least in childhood.
2.5 Photochemical Oxidants
They are formed in the atmosphere from precursor pollutants with
energy provided by solar radiation. The principal component of photochemical oxidant mixtures is ozone. The junction between the respiratory bronchioles and alveoli has been found to be most affected.
There is an increasing frequency of eye irritation, cough, chest discomfort, breathlessness, as well as decrease in lung function values

Research Paper
due to exposure.
2.6 Sulphur oxide/Particulate complex
These two pollutants are discussed as a single pollutant complex as
their increased concentrations are usually found together in urban
areas, and sulphur dioxide is transformed into a particulate aerosol.
Sulphur oxide component consists of sulphuric acid, sulphites, and
various metallic, and ammonium sulphates. Combustion of fossil fuel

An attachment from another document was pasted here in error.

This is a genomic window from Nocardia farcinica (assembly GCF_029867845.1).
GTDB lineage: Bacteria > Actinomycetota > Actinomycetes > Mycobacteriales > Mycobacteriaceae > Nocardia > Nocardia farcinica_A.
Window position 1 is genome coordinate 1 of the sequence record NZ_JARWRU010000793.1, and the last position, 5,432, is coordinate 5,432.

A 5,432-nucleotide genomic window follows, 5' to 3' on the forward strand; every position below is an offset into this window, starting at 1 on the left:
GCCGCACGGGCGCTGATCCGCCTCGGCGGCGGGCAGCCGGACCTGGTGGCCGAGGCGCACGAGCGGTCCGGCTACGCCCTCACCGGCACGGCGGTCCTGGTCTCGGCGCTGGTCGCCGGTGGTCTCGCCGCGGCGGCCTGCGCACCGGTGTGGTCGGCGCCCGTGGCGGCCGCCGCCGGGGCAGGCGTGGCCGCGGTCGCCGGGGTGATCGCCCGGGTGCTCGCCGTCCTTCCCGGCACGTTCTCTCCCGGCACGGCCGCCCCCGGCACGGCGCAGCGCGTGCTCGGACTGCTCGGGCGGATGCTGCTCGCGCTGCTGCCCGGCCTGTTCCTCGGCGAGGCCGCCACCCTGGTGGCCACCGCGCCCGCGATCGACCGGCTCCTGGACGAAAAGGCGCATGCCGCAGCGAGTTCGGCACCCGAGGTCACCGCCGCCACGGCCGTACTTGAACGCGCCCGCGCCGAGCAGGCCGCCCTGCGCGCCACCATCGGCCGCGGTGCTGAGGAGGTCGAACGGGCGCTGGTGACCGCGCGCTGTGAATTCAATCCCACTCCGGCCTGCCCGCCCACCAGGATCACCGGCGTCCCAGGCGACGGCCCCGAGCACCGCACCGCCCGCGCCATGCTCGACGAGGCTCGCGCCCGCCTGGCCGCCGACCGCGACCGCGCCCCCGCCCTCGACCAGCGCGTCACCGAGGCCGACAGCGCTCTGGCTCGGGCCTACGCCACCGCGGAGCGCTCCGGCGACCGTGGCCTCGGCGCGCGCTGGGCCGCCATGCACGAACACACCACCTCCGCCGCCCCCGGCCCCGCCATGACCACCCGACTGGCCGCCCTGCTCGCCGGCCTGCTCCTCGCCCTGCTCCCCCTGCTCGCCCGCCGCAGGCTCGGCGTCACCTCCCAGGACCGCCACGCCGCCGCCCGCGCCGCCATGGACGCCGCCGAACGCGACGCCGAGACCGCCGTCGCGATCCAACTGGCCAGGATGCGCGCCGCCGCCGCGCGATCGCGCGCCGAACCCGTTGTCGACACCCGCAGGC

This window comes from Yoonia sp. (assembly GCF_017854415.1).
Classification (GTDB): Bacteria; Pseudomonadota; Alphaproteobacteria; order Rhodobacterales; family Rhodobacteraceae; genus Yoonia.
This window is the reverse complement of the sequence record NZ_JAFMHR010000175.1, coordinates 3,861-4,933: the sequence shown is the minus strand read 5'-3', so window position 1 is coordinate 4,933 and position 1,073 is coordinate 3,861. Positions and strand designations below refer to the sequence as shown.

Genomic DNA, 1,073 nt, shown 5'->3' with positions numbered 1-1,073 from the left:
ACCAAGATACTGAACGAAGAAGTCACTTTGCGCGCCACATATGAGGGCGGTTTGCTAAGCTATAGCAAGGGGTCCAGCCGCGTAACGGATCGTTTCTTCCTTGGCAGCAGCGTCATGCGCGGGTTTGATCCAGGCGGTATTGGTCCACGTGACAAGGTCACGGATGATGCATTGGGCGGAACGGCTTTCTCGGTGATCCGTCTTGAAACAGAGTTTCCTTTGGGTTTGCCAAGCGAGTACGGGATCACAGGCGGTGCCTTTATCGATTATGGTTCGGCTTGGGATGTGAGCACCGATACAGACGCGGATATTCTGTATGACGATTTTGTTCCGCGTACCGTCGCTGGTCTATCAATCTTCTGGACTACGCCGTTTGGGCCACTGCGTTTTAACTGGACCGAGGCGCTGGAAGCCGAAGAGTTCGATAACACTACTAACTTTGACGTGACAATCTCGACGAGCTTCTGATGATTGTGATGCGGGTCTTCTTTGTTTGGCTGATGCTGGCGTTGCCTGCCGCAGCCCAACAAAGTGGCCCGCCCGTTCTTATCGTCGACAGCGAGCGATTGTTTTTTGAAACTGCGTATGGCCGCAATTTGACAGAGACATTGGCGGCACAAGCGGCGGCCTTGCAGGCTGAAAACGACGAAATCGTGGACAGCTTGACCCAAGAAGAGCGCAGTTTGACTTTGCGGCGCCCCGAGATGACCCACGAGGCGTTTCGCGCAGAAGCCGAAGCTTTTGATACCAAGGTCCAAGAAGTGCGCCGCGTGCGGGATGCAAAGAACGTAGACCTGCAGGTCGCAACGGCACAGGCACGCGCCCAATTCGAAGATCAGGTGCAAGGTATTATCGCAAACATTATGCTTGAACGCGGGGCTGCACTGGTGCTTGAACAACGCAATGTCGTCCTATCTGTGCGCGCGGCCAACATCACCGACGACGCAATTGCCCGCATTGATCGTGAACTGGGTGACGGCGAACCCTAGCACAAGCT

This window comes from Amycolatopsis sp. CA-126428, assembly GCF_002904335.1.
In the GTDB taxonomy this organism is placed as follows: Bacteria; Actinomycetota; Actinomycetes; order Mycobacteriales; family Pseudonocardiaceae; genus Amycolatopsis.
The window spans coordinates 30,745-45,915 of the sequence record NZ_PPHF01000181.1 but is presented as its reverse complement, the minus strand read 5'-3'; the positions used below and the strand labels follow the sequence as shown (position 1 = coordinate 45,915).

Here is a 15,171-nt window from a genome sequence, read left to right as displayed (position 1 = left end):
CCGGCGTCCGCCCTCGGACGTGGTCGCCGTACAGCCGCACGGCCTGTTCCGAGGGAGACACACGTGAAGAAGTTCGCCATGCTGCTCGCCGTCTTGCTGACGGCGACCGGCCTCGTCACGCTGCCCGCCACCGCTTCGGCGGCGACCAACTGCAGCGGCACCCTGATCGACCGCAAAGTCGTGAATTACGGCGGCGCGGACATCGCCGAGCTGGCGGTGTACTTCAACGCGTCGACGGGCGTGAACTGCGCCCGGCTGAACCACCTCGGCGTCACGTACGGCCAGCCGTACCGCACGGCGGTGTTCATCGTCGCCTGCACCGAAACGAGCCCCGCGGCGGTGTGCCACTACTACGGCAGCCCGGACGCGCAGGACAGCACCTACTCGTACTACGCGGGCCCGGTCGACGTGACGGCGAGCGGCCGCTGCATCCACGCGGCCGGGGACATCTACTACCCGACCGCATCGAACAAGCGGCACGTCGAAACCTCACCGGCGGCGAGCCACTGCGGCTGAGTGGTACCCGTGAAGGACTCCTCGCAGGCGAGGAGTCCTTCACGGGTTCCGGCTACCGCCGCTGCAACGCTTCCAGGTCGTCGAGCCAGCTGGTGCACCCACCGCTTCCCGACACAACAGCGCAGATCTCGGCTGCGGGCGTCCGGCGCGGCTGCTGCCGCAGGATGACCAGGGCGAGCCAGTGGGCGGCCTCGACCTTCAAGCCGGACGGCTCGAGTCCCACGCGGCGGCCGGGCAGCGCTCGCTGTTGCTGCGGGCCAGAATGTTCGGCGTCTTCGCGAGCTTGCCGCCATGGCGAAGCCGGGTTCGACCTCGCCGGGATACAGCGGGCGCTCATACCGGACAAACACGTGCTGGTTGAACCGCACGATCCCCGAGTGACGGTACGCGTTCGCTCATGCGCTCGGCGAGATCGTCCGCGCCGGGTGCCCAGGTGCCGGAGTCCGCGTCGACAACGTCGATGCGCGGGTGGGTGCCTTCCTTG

which is the principal emission source of the sulphur oxide / particulate complex yields a variety of chemical compounds including oxides
of carbon, iron, aluminium, sulphur, silicon, and phosphorus as the
main constituents. Increased ambient concentrations of sulphur
oxides and particulates have been consistently associated and with
increased deaths during episodes of air pollution, and with the aggravation of symptoms in persons with heart and lung disease, lung functional changes and chronic respiratory disease.
2.7 Synergistic action of pollutants
The ambient environment of an urban-industrial area may be contaminated with several pollutants emitted from different sources and
the plants growing there would be exposed not to one but to a mixture
of pollutants. The phyto-toxic action of pollutant combinations largely
depend upon the concentration and ratio of each pollutant in the mixture and whether the combined pollutant stress is applied simultaneously, sequentially or intermittently.
3.0 Pollution induced habitat changes
The changes in physio-chemical properties of soil and plant can be
attributed mainly to the acidity caused by SO2. It can be argued that
SO2- fallout and acid precipitation may affect the plant system,